Another concept that is often helpful as a guide to improving the quality of your diet is to consider the ratio of thermostat lowering, nutrient dense calories that you consume versus those that come from thermostat raising, processed, calorie dense foods. I refer to this as your “CaloRatio.” I use it as a guide to offer a numerical measurements of the quality of your diet. I’ve release a free smartphone app (called CaloRatio) and website (www.caloratio.com) that I use with my patients to help them measure the quality of the calories they consume.
Long ago, we separated healthy eating from eating for weight loss. This change in perspective single handedly launched the diet industry and jumpstarted the obesity epidemic. If we hope to make any progress in losing weight permanently, it is critical that we reunite the concepts of eating for health and eating for weight loss.
By counting the ratio of good calories to bad calories, rather than focusing on the total number of calories, we de-emphasize portion control and instead, focus on helping the dieter improve the quality of the food they consume. As you work to maximize your CaloRatio for the day, you will find that you respond differently to those inevitable moments that you find yourself powerless to resist the draw of an unhealthy food choice. The typical calorie counter’s response to a “cheat meal” is to skip the next meal in order to ensure that your total calorie count for the day does not rise any further. Unfortunately, this is perhaps the worst reaction since it triggers your body to enter starvation mode and store that chocolate chip cookie rather than burn it. When eating to optimize your CaloRatio, eating chocolate chip cookies or other calorie dense foods can only be countered by consuming a large amount of nutrient dense, thermostat lowering food like fruits, vegetables, nuts, seeds, and beans.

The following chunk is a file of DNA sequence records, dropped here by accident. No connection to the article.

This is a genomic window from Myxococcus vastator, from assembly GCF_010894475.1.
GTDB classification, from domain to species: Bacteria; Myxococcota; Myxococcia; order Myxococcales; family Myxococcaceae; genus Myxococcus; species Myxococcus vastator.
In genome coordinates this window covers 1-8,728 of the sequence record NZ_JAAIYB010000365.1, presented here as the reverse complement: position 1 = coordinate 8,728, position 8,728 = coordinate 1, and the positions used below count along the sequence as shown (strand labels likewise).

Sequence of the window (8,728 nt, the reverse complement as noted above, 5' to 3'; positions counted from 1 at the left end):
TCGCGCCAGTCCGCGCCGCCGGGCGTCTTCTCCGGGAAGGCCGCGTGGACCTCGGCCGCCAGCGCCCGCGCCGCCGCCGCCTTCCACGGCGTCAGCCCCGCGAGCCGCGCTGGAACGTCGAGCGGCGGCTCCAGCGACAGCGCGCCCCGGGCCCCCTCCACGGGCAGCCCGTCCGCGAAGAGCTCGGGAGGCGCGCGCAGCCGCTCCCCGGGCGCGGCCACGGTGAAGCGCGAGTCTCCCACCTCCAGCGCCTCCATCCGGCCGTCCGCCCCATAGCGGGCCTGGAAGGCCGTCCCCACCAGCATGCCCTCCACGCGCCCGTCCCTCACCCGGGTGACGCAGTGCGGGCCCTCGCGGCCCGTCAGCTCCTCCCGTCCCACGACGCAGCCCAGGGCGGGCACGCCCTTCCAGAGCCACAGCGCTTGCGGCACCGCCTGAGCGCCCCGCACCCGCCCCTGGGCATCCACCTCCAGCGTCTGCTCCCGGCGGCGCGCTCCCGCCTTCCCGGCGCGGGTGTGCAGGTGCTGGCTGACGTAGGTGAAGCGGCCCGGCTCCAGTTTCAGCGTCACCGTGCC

As we’ll discuss in more detail later, postoperative weight loss surgery patients thrive on a high CaloRatio diet. Weight Loss Surgery causes an immediate lowering of your set point putting you on the overfed side of the spectrum. When your physiology is working to burn off your excess fat stores to bring your body weight down to your newly lowered set point, you will crave fruits, vegetables, nuts, seeds, beans, and yogurt. You’ll have no taste for the processed fare that most of us craved before surgery. It’s critical for postoperative patients to harness this redirection of your taste preferences that the surgery causes by creating new habits and new personal philosophies about food. Your ability to do this successfully over the first 1-2 years after surgery is one of the most important factors that will contribute to your long term postoperative success.